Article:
Why moralism spoils the appetite
Adam Gopnik makes a powerful and entertaining case for why we shouldn’t ruin the aesthetic pleasure of food by adding a side order of moralism.
Gopnik believes that, ‘Having made food a more fashionable object, we have ended by making eating a smaller subject.’ When ‘gastronomy’ was on the margins of attention it helped explain much: ‘the nature of hunger; the meaning of appetite; the patterns and traces of desire; tradition, in the way that recipes are passed mother to son’; and ‘history, in the way that spices mix and, in mixing, mix peoples’. You could picture, ‘through the modest lens of pleasure, as through a keyhole, a whole world’. Now, he writes, ‘the door is wide open, but somehow we see less, or notice less’. Betrayed by its exposure, ‘food becomes less intimate the more intensely it is made to matter’.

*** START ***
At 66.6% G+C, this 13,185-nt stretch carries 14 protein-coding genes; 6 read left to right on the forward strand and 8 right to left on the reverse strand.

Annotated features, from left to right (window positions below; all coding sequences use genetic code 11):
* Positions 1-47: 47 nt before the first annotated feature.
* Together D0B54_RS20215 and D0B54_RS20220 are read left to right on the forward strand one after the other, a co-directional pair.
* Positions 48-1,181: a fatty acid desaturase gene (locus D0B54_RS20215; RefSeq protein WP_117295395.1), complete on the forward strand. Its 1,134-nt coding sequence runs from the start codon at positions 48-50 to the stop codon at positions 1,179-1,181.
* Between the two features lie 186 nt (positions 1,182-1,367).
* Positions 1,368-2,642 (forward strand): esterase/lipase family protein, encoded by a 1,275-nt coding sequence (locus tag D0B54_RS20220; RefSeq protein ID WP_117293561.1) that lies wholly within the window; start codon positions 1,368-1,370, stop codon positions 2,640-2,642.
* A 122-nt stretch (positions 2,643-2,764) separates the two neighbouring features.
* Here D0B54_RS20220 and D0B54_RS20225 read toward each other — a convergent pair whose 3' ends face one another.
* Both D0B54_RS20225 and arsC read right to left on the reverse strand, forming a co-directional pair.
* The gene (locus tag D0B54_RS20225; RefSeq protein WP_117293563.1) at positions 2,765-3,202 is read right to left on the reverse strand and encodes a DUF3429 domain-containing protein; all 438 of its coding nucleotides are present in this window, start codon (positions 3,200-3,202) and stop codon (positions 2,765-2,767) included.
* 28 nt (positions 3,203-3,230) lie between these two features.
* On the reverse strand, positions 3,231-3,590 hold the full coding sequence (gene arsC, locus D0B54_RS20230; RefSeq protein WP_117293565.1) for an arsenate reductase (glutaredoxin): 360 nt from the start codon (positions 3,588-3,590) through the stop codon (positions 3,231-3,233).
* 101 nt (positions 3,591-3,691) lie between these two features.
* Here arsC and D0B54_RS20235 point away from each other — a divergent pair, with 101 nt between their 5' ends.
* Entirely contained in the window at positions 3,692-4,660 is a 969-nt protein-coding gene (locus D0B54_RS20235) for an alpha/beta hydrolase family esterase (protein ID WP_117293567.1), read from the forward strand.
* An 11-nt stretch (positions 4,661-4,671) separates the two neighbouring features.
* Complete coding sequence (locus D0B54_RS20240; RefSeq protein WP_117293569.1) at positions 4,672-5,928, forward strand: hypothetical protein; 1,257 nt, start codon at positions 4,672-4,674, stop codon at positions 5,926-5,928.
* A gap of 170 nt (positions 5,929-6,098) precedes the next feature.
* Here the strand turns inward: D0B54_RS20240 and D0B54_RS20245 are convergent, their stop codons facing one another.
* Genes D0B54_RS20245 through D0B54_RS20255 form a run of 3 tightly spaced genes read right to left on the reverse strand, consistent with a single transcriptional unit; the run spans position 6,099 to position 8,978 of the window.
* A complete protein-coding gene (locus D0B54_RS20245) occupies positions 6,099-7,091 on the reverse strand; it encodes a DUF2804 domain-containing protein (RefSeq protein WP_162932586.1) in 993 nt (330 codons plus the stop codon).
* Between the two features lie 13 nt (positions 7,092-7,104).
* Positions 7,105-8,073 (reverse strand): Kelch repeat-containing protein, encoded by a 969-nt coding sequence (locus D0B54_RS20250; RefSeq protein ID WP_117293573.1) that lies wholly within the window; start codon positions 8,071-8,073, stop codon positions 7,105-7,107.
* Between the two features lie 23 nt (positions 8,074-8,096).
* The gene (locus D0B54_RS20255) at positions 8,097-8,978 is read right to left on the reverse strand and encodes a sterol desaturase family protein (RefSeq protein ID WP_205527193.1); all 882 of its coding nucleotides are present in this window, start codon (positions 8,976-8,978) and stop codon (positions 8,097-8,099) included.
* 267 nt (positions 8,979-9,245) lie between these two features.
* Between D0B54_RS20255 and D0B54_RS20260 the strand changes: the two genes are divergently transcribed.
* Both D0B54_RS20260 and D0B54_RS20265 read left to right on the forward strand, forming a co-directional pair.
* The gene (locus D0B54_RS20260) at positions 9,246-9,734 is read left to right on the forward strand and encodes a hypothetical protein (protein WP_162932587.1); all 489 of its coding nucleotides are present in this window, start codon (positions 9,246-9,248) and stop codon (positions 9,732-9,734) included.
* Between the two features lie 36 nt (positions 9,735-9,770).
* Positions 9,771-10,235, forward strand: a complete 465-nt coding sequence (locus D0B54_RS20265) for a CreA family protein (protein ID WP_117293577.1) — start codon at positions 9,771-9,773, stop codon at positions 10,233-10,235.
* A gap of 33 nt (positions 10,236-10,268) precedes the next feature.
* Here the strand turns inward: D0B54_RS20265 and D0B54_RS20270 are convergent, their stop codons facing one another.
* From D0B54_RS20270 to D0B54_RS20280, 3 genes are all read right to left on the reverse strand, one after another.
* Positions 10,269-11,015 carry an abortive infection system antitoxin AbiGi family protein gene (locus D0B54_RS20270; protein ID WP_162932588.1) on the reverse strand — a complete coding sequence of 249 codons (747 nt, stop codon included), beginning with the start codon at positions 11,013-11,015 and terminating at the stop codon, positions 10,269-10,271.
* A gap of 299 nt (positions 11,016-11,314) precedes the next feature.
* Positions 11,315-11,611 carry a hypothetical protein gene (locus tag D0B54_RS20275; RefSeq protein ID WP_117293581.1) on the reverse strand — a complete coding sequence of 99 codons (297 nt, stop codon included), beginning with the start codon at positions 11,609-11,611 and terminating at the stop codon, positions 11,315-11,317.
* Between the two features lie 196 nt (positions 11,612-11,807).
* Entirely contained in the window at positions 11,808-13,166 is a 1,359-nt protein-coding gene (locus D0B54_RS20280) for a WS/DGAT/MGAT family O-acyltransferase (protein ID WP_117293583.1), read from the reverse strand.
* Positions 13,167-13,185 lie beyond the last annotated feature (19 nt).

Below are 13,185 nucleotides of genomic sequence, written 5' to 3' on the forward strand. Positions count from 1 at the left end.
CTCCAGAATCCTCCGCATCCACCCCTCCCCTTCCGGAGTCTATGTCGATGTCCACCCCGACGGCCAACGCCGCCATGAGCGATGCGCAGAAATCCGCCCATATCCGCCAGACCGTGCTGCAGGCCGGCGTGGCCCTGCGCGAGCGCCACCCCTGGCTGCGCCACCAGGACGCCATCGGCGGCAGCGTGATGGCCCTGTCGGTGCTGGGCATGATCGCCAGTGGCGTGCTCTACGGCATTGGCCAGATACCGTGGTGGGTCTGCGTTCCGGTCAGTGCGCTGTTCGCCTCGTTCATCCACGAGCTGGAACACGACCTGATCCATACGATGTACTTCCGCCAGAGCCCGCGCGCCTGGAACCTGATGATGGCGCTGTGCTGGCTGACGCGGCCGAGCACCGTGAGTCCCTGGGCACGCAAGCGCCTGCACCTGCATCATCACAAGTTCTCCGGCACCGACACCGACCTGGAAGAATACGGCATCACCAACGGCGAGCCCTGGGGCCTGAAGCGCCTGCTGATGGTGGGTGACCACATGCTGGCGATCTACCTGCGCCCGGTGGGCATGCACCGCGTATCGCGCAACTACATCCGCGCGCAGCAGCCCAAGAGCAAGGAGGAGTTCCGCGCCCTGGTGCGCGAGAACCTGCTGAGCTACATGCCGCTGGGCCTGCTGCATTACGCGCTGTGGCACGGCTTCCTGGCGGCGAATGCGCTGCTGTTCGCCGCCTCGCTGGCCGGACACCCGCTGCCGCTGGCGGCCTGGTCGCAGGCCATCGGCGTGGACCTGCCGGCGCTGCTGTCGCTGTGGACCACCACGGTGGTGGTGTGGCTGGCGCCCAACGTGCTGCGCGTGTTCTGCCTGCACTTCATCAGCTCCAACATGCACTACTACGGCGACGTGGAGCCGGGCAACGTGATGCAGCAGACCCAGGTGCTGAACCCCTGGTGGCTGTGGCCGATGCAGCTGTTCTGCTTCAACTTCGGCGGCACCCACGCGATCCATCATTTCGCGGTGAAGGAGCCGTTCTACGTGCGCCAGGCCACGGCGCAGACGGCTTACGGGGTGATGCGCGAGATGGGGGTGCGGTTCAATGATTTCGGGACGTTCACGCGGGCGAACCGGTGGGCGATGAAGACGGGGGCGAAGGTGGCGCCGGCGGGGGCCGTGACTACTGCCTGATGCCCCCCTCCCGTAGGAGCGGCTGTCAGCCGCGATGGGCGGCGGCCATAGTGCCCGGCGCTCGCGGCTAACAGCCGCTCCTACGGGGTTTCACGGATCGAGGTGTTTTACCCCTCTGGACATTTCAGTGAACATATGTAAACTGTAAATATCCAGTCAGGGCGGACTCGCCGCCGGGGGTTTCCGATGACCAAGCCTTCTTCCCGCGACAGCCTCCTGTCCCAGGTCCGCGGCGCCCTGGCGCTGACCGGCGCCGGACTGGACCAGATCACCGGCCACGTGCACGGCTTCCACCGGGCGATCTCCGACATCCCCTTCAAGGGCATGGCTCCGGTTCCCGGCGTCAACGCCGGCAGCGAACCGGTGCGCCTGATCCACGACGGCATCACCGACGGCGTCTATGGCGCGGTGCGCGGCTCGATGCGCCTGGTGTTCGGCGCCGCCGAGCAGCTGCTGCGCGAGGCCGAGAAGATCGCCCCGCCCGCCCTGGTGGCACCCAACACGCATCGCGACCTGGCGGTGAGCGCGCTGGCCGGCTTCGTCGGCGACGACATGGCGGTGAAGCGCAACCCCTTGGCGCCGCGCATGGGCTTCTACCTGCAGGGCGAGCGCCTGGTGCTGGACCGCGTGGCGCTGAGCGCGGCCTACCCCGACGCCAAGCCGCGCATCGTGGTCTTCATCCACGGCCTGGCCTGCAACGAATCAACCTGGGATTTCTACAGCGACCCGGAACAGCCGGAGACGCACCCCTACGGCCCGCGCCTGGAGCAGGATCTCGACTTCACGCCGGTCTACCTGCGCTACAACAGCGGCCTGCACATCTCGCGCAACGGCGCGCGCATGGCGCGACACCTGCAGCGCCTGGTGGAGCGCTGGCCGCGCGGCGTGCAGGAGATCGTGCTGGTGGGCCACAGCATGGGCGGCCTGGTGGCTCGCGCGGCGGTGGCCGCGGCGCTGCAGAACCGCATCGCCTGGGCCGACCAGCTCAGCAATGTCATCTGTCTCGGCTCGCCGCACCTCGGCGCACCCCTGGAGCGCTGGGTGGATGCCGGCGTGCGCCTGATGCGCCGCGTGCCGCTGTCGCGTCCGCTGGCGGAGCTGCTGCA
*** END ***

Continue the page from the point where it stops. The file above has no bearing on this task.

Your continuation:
Gopnik is on to something here. Eating is one of life’s most enjoyable sensations. It’s fun and life-enhancing. Yet today, the pleasure of eating is increasingly weighed down with anxiety. Eating, once a relatively uncomplicated activity for many of us, has become laden with ethical and moral meaning and which has been tasked with grandiose political purpose.